Cindy and I had assumed that we had to wait 24 hours to file a missing persons report. This is inaccurate. If someone is missing- call 911 immediately. 

I’ve never filed a missing persons report and hoped my niece would call as she always has in the past. This time she hasn’t. The reason for this is because she doesn’t have her cell phone. 

Of course Cindy and I had no idea that Stephaney’s cell phone had been stolen or sold within minutes of me telling her I would be back in 15-20 minutes. 

From 2PM on 11-28-2018 to 11:15AM on 11-29-2018, Cindy and I continued to call Stephaney’s cell phone. We had told her Stephaney we were coming back to MHMR to pick her up and she would have waited for us. She always has. But, Stephaney was missing. 

On Thursday, calling Stephaney’s cell phone again, a man answered my nieces cell phone at 11:15AM which was why Cindy and I knew someone had somehow obtained her cell phone. We also had assumed that Stephaney was most likely in trouble and a victim of robbery. Hearing the homeless man tell me he had bought the phone from a man, Cindy and I were alarmed, frightened and horrified. I offered to buy the phone back from him. It was the only link to finding Stephaney we had. 

No, we weren’t afraid to go find this guy and buy that phone back because he was the missing link. That phone contained the last phone calls or text messages my niece had made. That phone was mysteriously out of her hands and in his within an hour.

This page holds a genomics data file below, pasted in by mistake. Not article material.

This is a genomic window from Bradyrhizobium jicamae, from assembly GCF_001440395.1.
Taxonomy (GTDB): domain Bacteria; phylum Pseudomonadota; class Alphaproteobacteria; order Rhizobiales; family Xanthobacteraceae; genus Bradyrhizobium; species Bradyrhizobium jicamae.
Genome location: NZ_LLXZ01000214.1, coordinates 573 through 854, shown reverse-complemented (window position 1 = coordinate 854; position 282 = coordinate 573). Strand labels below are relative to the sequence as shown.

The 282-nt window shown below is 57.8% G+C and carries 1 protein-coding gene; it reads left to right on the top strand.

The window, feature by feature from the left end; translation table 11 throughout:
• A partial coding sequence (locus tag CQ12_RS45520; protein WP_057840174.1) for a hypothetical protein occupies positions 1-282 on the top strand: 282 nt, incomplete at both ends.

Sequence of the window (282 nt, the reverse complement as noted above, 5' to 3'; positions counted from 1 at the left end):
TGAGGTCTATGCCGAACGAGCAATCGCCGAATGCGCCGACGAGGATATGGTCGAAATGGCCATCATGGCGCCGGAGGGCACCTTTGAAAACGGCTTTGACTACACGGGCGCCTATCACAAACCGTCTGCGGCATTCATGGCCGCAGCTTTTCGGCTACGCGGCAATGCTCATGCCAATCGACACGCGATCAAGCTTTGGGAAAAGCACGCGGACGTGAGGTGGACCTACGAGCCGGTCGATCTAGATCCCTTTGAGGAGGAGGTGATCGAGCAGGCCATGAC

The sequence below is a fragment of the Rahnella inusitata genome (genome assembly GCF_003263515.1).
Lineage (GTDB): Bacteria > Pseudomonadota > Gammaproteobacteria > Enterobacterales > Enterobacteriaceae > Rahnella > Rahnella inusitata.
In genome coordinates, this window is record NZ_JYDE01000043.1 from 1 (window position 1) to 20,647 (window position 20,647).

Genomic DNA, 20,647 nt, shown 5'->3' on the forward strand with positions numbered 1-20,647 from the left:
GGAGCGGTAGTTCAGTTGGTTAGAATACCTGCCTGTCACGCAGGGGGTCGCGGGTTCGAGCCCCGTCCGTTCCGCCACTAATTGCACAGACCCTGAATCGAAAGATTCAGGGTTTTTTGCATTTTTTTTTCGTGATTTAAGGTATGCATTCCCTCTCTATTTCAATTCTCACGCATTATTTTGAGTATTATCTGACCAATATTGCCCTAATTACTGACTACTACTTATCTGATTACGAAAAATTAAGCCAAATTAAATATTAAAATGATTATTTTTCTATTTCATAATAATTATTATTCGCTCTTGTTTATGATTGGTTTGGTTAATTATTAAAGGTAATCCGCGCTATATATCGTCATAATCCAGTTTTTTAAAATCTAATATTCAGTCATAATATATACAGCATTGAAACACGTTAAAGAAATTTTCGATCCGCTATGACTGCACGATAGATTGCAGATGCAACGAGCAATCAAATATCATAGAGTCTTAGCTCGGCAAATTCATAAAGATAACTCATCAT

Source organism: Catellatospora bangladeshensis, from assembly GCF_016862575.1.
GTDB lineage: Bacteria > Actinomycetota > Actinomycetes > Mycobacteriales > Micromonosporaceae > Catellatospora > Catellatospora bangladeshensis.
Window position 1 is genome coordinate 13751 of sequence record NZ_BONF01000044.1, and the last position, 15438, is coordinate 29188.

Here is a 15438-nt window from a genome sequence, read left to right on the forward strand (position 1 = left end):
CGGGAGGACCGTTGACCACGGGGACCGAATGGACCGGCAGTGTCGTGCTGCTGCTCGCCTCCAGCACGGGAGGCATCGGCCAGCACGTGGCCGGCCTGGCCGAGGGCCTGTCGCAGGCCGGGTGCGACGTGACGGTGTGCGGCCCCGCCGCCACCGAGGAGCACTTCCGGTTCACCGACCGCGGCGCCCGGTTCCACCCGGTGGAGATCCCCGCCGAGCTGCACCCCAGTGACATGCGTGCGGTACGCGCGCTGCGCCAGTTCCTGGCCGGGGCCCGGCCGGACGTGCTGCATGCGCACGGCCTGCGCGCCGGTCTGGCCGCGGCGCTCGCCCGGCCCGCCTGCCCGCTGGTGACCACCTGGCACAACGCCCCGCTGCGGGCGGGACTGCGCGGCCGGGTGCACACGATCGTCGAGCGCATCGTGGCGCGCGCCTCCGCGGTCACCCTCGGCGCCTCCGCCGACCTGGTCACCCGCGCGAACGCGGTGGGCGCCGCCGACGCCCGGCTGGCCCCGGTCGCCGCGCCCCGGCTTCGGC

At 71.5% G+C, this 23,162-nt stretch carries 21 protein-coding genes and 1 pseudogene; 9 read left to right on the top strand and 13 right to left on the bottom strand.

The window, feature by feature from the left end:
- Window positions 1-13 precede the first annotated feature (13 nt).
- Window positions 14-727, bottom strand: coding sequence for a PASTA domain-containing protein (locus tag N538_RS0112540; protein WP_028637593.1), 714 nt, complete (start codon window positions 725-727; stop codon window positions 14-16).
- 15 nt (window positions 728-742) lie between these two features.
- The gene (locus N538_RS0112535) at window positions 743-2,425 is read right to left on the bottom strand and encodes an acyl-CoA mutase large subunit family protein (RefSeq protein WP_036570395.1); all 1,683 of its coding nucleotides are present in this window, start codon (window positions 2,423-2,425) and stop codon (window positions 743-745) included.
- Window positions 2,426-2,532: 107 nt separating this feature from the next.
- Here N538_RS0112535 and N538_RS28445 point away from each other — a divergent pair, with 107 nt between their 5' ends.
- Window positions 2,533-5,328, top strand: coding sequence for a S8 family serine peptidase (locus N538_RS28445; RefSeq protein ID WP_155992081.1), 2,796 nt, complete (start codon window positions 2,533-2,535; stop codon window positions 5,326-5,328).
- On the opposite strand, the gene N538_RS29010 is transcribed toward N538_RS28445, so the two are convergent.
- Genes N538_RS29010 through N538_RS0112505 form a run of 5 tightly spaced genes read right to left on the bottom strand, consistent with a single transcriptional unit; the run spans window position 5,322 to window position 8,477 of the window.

He had declined our calls for 22 hours before finally answering. He had something to hide. If the police would ever contact us- they could find out what. If someone would pull that video, they might find out where and how Stephaney disappeared. 

The cell phone lifeline for Stephaney to contact her mother and I had managed to fall into someone else’s hands. We told this person that we were going to the police to file a missing persons report and that we would buy it back from him upon leaving the police. 

At the police station, we advised the officer that a man had her phone and we were going to meet him. He took our report but failed to give us the assigned detectives contact information. I called him back after meeting the phone guy. He’s yet to return my call or tell me the detective on this case. 

We finally met the stolen phone guy in Kennedale and bought the phone back for $30. He claims he bought it from another man but, until police interview him, he’s my main suspect. How could someone steal a phone and within an hour resell it five miles from where Stephaney was? I don’t believe it. 

Checking Stephaney’s phone, the last call was to me at the post office. The next call was to the man who had the phone. He had called himself from her phone. He knows something but, without help from the police, I cannot force him to tell us how he had the phone. 

However, getting the police to contact us is so impossible at this point that I’ve filed a complaint against the officer who took the report but won’t take our calls. 

On 11-28-2018 at 2PM, Stephaney was at MHMR on Campus. By 3PM, the man “claiming to have bought it from a bearded white male at the bus stop on McCart in front of the McCart Pharmacy” was. The man had called himself to see if the phone was active. He was also going through Stephaney’s photos and pretty comfortable about telling us he had bought the phone for $15 from someone else. He claimed to not have seen Stephaney.